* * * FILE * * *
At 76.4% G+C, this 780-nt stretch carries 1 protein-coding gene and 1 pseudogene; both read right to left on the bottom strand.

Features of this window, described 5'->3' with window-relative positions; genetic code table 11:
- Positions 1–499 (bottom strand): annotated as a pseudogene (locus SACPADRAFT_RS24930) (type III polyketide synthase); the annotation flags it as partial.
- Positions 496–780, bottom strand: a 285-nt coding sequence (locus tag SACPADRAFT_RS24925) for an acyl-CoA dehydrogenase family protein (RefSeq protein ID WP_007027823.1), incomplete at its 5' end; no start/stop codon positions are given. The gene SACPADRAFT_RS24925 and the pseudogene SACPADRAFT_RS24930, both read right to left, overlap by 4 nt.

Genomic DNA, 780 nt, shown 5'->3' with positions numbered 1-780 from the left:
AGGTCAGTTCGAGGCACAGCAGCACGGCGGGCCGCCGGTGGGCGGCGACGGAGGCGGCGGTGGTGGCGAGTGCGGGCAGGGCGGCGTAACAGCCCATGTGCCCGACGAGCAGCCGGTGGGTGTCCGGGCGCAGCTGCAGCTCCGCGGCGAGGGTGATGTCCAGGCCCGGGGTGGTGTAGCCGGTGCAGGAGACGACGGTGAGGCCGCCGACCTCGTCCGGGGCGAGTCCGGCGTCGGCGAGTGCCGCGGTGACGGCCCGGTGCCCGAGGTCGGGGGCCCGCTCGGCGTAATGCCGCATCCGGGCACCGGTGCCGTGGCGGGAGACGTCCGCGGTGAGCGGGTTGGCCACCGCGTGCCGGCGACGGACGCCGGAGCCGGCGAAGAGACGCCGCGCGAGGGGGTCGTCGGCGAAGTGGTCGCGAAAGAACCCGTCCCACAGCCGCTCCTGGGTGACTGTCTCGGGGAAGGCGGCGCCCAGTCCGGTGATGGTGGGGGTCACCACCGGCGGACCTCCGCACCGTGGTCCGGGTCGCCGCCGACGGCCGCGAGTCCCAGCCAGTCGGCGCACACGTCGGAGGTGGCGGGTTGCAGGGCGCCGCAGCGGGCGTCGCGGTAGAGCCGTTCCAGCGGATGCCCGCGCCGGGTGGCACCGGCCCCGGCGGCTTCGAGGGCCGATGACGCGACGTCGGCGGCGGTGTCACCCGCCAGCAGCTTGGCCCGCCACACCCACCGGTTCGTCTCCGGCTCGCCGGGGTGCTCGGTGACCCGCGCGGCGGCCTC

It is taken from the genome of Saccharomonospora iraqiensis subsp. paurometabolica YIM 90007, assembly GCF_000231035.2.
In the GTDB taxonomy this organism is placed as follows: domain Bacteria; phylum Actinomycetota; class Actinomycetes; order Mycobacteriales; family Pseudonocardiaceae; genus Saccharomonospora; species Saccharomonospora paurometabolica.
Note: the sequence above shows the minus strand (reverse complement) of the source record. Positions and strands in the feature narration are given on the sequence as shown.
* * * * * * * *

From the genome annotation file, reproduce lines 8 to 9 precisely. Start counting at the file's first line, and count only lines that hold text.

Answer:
In the GTDB taxonomy this organism is placed as follows: domain Bacteria; phylum Actinomycetota; class Actinomycetes; order Mycobacteriales; family Pseudonocardiaceae; genus Saccharomonospora; species Saccharomonospora paurometabolica.
Note: the sequence above shows the minus strand (reverse complement) of the source record. Positions and strands in the feature narration are given on the sequence as shown.